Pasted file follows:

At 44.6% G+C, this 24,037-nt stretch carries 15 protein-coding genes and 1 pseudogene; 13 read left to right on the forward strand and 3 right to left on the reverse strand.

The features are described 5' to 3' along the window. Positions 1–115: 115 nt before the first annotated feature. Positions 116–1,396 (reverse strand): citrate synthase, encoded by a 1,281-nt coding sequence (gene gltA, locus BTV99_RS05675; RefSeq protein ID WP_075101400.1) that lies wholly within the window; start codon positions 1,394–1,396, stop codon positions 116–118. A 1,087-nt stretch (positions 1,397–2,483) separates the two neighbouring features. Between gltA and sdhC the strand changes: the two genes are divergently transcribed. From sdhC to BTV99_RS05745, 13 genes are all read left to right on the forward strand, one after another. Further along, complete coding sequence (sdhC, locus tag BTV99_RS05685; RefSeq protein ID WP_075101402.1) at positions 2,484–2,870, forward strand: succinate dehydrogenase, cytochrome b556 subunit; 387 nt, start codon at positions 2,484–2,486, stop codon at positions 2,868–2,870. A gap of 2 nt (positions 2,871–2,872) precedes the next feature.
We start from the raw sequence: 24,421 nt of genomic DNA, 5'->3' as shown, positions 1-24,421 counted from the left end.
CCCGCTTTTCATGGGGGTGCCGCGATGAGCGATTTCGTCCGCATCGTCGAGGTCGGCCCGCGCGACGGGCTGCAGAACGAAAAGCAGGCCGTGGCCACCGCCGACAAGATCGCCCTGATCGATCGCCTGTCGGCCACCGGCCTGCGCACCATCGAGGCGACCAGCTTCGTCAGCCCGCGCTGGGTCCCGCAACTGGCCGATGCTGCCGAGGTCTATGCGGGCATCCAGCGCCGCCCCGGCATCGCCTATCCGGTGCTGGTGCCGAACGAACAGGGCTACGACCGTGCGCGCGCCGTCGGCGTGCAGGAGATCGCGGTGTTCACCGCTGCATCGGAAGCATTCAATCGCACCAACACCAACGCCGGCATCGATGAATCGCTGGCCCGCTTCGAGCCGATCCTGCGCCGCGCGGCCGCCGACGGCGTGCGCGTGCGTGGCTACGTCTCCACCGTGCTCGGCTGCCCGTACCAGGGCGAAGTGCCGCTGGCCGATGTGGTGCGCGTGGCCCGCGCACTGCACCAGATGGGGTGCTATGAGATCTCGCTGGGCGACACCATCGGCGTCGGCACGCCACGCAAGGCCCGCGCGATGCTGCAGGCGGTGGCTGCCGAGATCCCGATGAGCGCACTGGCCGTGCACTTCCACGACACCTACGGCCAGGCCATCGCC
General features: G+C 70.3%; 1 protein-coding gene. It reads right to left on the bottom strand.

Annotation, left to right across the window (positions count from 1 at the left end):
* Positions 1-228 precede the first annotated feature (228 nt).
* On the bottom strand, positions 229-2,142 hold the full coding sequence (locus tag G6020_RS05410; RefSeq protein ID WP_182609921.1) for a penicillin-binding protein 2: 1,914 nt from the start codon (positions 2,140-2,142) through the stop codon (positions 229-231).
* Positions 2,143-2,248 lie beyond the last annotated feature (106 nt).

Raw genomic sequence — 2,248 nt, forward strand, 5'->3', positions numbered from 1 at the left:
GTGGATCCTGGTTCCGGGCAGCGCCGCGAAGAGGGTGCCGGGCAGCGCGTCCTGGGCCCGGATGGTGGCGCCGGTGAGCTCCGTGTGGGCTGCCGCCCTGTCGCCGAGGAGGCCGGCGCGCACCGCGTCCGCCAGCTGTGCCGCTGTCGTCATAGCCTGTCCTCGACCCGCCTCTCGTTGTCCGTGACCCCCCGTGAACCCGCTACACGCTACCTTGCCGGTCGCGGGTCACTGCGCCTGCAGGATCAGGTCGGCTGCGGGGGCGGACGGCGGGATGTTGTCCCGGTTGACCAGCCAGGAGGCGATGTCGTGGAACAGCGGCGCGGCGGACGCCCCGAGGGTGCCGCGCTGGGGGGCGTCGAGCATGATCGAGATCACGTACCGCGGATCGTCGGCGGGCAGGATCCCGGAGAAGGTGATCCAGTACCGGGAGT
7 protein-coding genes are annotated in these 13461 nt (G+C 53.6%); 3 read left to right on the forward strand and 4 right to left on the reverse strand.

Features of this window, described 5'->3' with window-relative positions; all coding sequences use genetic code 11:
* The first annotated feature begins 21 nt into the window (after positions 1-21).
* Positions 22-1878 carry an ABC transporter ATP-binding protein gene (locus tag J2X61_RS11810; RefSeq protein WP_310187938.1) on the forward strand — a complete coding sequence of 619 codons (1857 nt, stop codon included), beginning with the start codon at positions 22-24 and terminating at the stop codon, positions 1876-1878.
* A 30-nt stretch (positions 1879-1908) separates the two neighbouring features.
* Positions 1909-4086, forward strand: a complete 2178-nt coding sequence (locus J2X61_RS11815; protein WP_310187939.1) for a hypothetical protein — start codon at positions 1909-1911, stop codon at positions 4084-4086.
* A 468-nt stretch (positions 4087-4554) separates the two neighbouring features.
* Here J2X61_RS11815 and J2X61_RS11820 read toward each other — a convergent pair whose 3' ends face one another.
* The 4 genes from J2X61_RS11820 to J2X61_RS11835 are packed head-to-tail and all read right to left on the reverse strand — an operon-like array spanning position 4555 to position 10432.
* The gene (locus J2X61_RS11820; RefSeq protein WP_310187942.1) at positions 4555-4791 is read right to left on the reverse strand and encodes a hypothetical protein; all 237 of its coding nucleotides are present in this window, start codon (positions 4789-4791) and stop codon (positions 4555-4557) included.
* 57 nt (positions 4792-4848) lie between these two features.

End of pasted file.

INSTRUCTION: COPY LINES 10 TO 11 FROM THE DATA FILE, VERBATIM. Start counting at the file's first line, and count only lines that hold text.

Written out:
Raw genomic sequence — 2,248 nt, forward strand, 5'->3', positions numbered from 1 at the left:
GTGGATCCTGGTTCCGGGCAGCGCCGCGAAGAGGGTGCCGGGCAGCGCGTCCTGGGCCCGGATGGTGGCGCCGGTGAGCTCCGTGTGGGCTGCCGCCCTGTCGCCGAGGAGGCCGGCGCGCACCGCGTCCGCCAGCTGTGCCGCTGTCGTCATAGCCTGTCCTCGACCCGCCTCTCGTTGTCCGTGACCCCCCGTGAACCCGCTACACGCTACCTTGCCGGTCGCGGGTCACTGCGCCTGCAGGATCAGGTCGGCTGCGGGGGCGGACGGCGGGATGTTGTCCCGGTTGACCAGCCAGGAGGCGATGTCGTGGAACAGCGGCGCGGCGGACGCCCCGAGGGTGCCGCGCTGGGGGGCGTCGAGCATGATCGAGATCACGTACCGCGGATCGTCGGCGGGCAGGATCCCGGAGAAGGTGATCCAGTACCGGGAGT